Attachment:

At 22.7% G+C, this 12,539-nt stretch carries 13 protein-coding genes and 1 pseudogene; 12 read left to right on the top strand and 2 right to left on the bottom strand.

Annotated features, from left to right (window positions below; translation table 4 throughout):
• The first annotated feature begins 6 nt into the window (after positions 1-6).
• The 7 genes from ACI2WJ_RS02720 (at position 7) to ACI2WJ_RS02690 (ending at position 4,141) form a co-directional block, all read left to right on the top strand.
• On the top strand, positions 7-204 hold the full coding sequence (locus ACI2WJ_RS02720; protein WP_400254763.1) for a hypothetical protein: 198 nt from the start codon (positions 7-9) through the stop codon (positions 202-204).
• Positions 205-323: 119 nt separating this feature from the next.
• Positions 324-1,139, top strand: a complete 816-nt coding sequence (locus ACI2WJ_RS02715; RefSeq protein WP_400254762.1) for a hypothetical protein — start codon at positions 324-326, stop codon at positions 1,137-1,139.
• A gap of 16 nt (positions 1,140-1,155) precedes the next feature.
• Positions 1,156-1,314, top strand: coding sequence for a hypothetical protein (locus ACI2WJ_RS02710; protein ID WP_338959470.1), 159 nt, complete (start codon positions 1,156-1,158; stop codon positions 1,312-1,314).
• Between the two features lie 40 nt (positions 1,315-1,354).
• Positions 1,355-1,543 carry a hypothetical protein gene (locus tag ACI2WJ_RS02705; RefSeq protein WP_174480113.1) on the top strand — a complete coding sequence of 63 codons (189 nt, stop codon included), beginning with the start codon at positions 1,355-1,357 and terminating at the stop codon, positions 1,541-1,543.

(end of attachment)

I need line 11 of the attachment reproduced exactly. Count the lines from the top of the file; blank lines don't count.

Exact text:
• Positions 1,355-1,543 carry a hypothetical protein gene (locus tag ACI2WJ_RS02705; RefSeq protein WP_174480113.1) on the top strand — a complete coding sequence of 63 codons (189 nt, stop codon included), beginning with the start codon at positions 1,355-1,357 and terminating at the stop codon, positions 1,541-1,543.